Chenille bedspreads give a feeling of nostalgia to your bedroom décor.
Chenille is synonymous with bedrooms and bathrooms. You've probably seen or even owned items made out of chenille material. Perhaps your grandmother had a favorite chenille bedspread and pillows. Maybe you own a chenille robe or possibly a bath mat or bedroom rug.
The allure of chenille is two fold. The first attraction is the softness of the raised yarn material. The second appeal factor is the unique designs and colors. Chenille bedspreads have a romantic and mystical intriguing effect when you see one for the first time. Chances are you recall that moment and the feel of running your hand over the soft textured bedspread.
What Makes It Chenille
Chenille material is French for the word, caterpillar, and is best known as a fabric used for cotton bedspreads and bathrobes in the late 1920s and early 1930s. Most of the chenille manufactured is made from cotton, although it can be made from wool, olefin, acrylic, mohair, or rayon.
History of Chenille Yarn
Chenille yarn first appeared on the scene sometime during the eighteenth century. Georgia was soon the hub for chenille bedspread manufacturing. Patterns, often intricate and multi-colored, were printed onto the cotton fabric and then contracted out to individual seamstresses to be hand-sewn, using the leno weaving technique.
The Process: Chenille Bedspreads
You may wonder exactly how manufacturers created that chenille effect. The tufted yarn is created by weaving the fabric together into what's called a leno weave. Simply stated, a leno is created when short tufts of yarn were place between two warp yarns and then twisted together. These yarns are sewn to the core at right angles to the core yarn. The yarn is then trimmed to the specifications for the desired tuft height. The tufts of yarn are then sewn onto the bedspread material. This process of creating a leno, causes the yarn tufts to stand upright. The contrast of the cotton bedspread material and the raised tufts of yarns give a unique visual appeal. You'll be drawn to run your hand over the tops of the trimmed tufted yarn (piles).
Uses of Chenille
The typical uses for chenille are bedspreads. With the growing popularity of this look, the use of chenille caught on and soon throws, pillows, shams, comforters, draperies, valances, rugs, and carpets were being created. It wasn't until the late 1970s that chenille was used in other kinds of apparel such as robes, bed jackets and even slippers.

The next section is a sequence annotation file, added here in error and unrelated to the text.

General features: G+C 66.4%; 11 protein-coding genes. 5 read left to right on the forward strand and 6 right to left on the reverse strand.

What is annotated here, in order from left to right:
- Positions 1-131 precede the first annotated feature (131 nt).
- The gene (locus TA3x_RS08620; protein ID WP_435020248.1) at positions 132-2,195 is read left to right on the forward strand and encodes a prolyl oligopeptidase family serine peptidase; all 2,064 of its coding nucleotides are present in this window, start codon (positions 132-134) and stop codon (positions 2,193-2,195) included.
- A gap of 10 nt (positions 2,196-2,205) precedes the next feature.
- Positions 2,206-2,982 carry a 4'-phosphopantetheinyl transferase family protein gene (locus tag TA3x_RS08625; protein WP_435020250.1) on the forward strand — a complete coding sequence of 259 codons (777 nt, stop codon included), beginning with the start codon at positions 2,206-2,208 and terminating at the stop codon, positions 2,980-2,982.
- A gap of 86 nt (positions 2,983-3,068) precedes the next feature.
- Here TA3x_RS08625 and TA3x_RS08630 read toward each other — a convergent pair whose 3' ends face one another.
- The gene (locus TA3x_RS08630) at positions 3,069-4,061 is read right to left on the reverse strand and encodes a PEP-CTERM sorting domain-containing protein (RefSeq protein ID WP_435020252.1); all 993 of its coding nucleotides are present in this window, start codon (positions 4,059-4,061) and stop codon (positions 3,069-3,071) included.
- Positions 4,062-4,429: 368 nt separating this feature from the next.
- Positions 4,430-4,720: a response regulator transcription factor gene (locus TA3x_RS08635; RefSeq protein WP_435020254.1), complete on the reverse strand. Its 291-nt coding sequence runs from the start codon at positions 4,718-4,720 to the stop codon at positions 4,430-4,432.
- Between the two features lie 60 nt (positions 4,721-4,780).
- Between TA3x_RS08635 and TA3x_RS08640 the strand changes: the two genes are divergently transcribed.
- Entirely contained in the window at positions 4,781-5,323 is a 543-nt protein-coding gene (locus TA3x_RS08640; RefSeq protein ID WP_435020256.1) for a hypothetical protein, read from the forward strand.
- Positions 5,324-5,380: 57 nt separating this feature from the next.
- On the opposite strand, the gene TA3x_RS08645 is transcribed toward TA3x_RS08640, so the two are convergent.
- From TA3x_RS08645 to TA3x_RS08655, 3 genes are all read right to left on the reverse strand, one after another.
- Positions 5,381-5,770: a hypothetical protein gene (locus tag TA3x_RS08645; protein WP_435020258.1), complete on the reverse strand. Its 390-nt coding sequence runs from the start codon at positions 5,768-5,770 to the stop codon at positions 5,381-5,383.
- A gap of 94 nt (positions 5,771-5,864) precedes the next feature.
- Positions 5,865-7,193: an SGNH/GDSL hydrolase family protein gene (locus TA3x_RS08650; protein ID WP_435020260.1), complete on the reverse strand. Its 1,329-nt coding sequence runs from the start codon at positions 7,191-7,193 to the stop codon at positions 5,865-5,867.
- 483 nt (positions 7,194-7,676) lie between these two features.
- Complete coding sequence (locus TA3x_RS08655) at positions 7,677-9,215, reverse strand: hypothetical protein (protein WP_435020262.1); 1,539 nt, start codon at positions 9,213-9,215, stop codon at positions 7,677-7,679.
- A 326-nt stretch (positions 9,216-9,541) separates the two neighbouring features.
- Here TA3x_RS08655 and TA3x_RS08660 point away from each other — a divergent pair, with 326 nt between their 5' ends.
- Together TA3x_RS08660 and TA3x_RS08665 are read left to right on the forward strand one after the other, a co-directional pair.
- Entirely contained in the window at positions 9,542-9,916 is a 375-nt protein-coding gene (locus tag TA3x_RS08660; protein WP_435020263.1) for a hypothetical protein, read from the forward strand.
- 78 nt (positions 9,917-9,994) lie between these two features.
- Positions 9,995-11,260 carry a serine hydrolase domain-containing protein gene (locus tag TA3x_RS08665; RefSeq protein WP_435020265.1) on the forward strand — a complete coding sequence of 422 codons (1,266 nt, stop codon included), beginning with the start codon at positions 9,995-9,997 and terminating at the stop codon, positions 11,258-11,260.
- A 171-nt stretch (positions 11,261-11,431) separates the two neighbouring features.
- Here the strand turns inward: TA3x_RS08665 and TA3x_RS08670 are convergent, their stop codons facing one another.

The original chenille often had problems associated with wear and long-time use that cause the yarn tufts to eventually unravel. Because of the tufting of the yarn, many chenille bedspreads, throws and even bathrobes required dry-cleaning. All of that changed in the early 1990s when new technology allowed for design changes. The old problems of the yarn tufts becoming loose and tearing away from the bedspread material, leaving bare spots within the tufted design, was no longer a common complaint.
Colors and Designs
One of the pleasing aspects and the beauty of chenille are the manufacturers' ability to create intricate patterns using the tufts to define various patterns. The solid fabric serves as a solid backdrop.
Some of the original designs were quite colorful. The background color was often a stark white contrasted with varying bright colors. Vintage bedspreads sometimes depicted a flower garden theme while others were a solid white or beige. The designs were often intricate and some because standards such as the Martha Washington bedspread design. The ability to use colorful tufting against a solid-colored background provided high-contrast and added dimension to the overall design.
Creating Chenille Bedrooms
You may decide to use only chenille bedspreads in your bedrooms or choose to add pillow shams, bedding ensembles, and even chenille rugs for a complete nostalgic look.